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Bill authorizing maternity unit for Miami Children's headed to Gov. Scott

One of the final bills approved by the Florida Senate before session adjourned today authorized a 10-bed maternity wing at Miami Children's Hospital.

Although the labor-and-delivery unit was not particularly popular in this chamber, House Bill 1159 passed overwhelming because it contained a host of other priorities for the members. The legislation now heads to Gov. Rick Scott's desk for his signature.

Miami Children's says it needs this ability to accommodate mothers who are expected to give birth to babies with serious illnesses. The hospital argued that the new wing will allow doctors to immediately give sick newborns the attention they need, instead of waiting for them to be driven or flown there.

The ability to save children is what caused Rep. Eduardo Gonzalez, R-Hialeah, to sponsor the measure intially, he said. "That’s why I’m passionate about the issue; that’s why I fought for it."

Opponents of the legislation in both the House and the Senate argued that nearby hospitals, especially Jackson Memorial, were better equipped to assist mothers with high-risk pregnancies and that there isn't evidence the existing system caused babies harm.

The Senate voted earlier this week to strip the maternity unit out of HB 1159. The House put that language back in today before sending it to the Senate for the final vote.

Sens. Eleanor Sobel, D-Hollywood, and Dwight Bullard, D-Miami, tried to get the Senate to remove the language again, but their colleagues resisted on the grounds such an action would doom the wide-ranging bill for good. 

After all, there were other provisions that senators liked. The bill also includes $500,000 to fund the state's prescription drug database, a expedited process to allow a nursing home in the Villages retirement community, and new rules that will allow trauma centers to be built in rural areas in the Panhandle and Central Florida.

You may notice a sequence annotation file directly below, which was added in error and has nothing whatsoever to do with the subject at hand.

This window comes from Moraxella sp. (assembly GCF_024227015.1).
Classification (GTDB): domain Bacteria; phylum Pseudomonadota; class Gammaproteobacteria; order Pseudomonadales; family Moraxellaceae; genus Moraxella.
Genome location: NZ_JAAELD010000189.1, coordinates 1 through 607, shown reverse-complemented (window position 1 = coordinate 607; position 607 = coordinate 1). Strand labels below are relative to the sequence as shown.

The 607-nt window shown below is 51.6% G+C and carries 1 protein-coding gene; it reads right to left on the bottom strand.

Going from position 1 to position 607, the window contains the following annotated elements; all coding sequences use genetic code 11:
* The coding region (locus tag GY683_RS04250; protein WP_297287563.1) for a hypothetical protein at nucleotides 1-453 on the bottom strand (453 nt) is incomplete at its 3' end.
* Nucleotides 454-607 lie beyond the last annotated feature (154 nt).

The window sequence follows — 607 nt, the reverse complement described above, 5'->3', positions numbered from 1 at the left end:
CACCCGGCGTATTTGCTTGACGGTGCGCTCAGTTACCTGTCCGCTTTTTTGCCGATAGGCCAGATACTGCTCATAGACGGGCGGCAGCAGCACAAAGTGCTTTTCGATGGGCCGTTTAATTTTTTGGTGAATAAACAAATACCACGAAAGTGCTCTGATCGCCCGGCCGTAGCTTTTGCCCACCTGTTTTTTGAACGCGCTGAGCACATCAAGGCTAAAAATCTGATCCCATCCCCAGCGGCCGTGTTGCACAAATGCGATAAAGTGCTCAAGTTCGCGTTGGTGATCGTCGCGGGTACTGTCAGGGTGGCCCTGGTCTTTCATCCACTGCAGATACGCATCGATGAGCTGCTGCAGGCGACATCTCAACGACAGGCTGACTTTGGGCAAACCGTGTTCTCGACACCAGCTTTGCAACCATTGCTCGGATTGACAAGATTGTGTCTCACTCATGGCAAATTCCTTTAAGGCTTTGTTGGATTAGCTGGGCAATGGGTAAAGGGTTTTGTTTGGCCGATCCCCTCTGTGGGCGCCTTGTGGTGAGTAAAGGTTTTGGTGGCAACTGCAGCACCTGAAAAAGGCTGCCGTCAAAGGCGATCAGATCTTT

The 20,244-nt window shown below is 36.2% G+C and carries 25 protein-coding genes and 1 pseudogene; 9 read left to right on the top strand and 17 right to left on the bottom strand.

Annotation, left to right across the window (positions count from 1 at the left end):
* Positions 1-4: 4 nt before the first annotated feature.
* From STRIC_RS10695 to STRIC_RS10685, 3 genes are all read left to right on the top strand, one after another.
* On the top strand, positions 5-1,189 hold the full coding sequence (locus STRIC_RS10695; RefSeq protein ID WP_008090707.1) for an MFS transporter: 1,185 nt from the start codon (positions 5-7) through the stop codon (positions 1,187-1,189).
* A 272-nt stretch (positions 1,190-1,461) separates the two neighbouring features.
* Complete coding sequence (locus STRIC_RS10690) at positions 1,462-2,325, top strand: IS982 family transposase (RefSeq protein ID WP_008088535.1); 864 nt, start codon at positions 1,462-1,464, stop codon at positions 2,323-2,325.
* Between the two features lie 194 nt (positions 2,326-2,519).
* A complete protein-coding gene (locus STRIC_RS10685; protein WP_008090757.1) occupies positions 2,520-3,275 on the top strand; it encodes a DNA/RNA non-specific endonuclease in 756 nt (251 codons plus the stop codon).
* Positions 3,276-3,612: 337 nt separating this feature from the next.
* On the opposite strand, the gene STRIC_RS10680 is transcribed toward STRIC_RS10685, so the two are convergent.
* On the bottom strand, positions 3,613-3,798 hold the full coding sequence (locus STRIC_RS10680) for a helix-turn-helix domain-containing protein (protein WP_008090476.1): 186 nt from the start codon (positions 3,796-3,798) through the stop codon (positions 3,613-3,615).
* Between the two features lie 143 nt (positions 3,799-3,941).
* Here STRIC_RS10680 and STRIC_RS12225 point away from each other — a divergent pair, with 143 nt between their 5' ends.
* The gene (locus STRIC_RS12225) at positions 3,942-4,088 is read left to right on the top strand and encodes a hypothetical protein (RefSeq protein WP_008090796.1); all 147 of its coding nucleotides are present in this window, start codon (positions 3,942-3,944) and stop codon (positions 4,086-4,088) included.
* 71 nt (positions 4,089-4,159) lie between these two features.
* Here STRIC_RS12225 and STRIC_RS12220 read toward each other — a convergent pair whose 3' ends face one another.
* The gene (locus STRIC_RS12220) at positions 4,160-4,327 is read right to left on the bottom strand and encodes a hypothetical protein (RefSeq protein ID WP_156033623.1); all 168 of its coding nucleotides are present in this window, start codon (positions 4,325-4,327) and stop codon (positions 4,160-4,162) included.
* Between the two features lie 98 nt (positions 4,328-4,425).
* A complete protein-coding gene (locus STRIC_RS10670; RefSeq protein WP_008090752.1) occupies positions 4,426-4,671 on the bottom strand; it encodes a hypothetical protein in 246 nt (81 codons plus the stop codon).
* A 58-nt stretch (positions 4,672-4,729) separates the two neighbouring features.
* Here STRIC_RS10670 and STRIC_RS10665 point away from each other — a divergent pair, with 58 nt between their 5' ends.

Senate President Don Gaetz, R-Niceville, and his son, Rep. Matt Gaetz, R-Fort Walton Beach, championed the trauma center issue. It will allow a trauma center to be built in Fort Walton Beach Medical Center, which is in both of their districts.

The bill also creates new rules that require insurance companies to provide the same coverage for orally administered cancer medications, mainly pills, as they would for those received intravenously. The House insisted on language that delayed the implementation of the new rules and grandfathered in some existing policies, but the Senate concurred.

The cancer treatment component of the bill was a priority for Senate Majority Leader Lizbeth Benacquisto, R-Ft. Myers.

"I know the folks across ther hall didn’t want this bill, but I wasn’t going to stop fighting," she said about the House's attempt to water down the legislation.

HB 1159 passed the Senate on a 37-2 vote with Sen. Rene Garcia, R-Hialeah, and Sobel voting "no." Roughly an hour earlier the House approved it 103-13, with both Republicans and Democrats dissenting.

Garcia said he could not support the bill because he was concerned there were unintended consequences to the cancer treatment language.